The logic of equivocation in the Middle East

Tarek Osman
Sunday 11 Aug 2019

Is the US demanding too much of its Arab allies in carrying out its objectives in the Middle East

The US has big objectives in the Middle East these days. The Trump administration wants to reverse Iran’s expansionism of the past decade and to end the Israeli-Palestinian struggle of the past 70 years. 

To achieve these objectives, the US is demanding a lot of its Arab counterparts, including, potentially, involving them in a serious confrontation with Iran, as well as the peace “Deal of the Century” between Israel and the Palestinians.

Some Arab countries, for example Saudi Arabia, have been very close to the forging of these objectives. Others, for example Iran’s allies, see them as disasters that must be stopped. For most of the Arabs, however, the calculus is not straightforward. Three questions dominate their thinking.

The first is whether the US is likely to succeed in achieving these objectives. Its recent record in the Middle East makes many doubtful. 

The US has mobilised hundreds of thousands of soldiers, put to work some of its best minds, and spent hundreds of billions of dollars in Afghanistan and Iraq for almost two decades.

But Afghanistan remains chaotic, with large parts under the competing influences of militias, fanatics and drug gangs. In its efforts to find a way out of this quagmire, the US seems to be negotiating with the Taliban, the same extremist militia that it entered Afghanistan to eliminate. 

Iraq is no longer a quagmire, though non-state armed groups continue to wield strong influence. But it remains mired in acute sectarianism and tribalism.

And despite the colossal resources the US has committed to its Iraq endeavour, the country today is much closer to Tehran than it has ever been in modern history. 

The US’s record in Syria is not much better. Seven years into multi-faceted wars that have been shaping the largest, and arguably most strategically important, Arab country in the Levant, the US is a distant player with minimal influence. Russia and Iran have established themselves as the key powers in Syria, and they have acquired a commanding location in the region. 

In Lebanon, despite major US investments in relationships with different factions, it has so far been unable to steer Lebanon towards its camp in the Middle East. One of the US’s ardent opponents in the region, Iran’s close ally Hizbullah, is the most powerful political actor in the country. 

Lebanon is significant in that it is the Middle East’s most open social, cultural and political theatre. It is an important place in the region for forging visions of the future.

For decades, Lebanon’s dominant narrative was to look to the West and be a bridge between the West and the Arab and Islamic worlds. In so doing, it was strengthening the cultural arsenal of Arab liberalism. 

For the past two decades, however, that narrative has lurked in the background, leaving the ground to a fight between Saudi Arabia and Iran. The biggest loser is genuine liberalism in the Arab and Islamic worlds, which is the US’s true ally in the region.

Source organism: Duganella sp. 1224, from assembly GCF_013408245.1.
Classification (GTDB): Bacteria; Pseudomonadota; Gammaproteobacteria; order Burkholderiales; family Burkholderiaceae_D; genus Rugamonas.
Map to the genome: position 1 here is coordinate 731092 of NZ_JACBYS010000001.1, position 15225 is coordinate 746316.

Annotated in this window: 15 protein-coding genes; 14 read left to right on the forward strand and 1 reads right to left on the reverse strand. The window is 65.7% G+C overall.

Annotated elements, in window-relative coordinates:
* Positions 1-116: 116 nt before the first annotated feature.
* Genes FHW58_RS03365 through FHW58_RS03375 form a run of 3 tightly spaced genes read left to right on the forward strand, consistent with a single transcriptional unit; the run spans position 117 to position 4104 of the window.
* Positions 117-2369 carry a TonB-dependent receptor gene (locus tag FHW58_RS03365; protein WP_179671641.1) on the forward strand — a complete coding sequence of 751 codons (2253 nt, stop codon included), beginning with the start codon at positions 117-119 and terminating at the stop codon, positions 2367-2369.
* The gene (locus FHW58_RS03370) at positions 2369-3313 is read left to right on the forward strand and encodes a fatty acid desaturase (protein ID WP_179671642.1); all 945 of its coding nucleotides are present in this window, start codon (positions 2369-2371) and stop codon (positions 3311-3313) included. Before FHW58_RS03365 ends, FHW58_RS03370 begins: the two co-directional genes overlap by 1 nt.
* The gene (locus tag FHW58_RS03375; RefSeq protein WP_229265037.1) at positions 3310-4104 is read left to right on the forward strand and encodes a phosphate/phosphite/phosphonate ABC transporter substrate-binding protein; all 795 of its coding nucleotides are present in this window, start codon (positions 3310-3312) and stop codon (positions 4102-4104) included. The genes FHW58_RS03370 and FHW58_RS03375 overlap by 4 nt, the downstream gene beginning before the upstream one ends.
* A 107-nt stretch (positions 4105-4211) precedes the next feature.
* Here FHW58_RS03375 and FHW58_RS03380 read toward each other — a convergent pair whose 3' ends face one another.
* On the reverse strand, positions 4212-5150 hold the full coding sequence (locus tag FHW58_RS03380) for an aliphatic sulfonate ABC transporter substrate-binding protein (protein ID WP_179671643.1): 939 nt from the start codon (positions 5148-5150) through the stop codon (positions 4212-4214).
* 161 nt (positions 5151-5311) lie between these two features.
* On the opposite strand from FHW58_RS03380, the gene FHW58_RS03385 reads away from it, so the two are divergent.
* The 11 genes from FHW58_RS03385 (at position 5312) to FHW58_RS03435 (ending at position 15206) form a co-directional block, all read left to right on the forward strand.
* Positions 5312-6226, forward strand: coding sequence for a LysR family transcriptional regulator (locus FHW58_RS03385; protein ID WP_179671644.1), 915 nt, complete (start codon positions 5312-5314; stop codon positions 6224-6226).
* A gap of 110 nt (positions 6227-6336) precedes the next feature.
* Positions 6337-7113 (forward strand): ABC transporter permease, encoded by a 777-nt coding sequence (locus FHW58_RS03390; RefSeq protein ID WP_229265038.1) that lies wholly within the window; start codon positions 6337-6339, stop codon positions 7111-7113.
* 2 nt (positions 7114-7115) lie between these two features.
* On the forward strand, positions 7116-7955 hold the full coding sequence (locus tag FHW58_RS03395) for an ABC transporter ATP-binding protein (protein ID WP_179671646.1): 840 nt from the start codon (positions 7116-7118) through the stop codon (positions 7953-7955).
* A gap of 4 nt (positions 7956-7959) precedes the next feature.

Apart from its recent record in the Middle East, many Arabs have another reason to be reluctant to embrace current US objectives. Their time frame is different from America’s.

Political lethargy in the Arab world has given rise to many ills. But from the perspective of most of the Arab regimes, America’s internal politics have become increasingly personalised and centred on the White House as opposed to state institutions. 

This is a trend that has long been in the making and was evident before the presidency of Donald Trump and is likely to continue in the future.

As a result, US objectives in the Middle East might well be valid only up to the next presidential elections. Many also fear that when the going gets tough, America’s objectives might change, or its focus might turn to another area of the world. 

The third problem is that all the Arab regimes know that these American objectives have limited currency in their countries. Iran’s expansionism has been a concern in the Levant for years.

But the route most Levantines strongly support is engaging Iran and incentivising it to unclench its fist, not to push it towards a confrontation that would impose acute damage on the Levant itself. 

The same problem exists with the “Deal of the Century”. The vast majority of key Palestinian forces in politics, business and culture have rejected the thinking behind this. For the majority of Arab decision-makers, supporting the deal would entail paying a heavy price for an objective they see dim prospects of succeeding. 

These factors drive most Arab regimes to equivocation: cautious rhetoric in commenting on these objectives and half-measures that, in their view, would neither antagonise the US nor commit them to anything substantial or irreversible. In turn, these positions render the US’s objectives more unlikely to succeed. 

* The writer is the author of  Islamism: A History of Political Islam (2017) and Egypt on the Brink (2010).

 *A version of this article appears in print in the 8 August, 2019 edition of Al-Ahram Weekly under the headline: The logic of equivocation in the Middle East 

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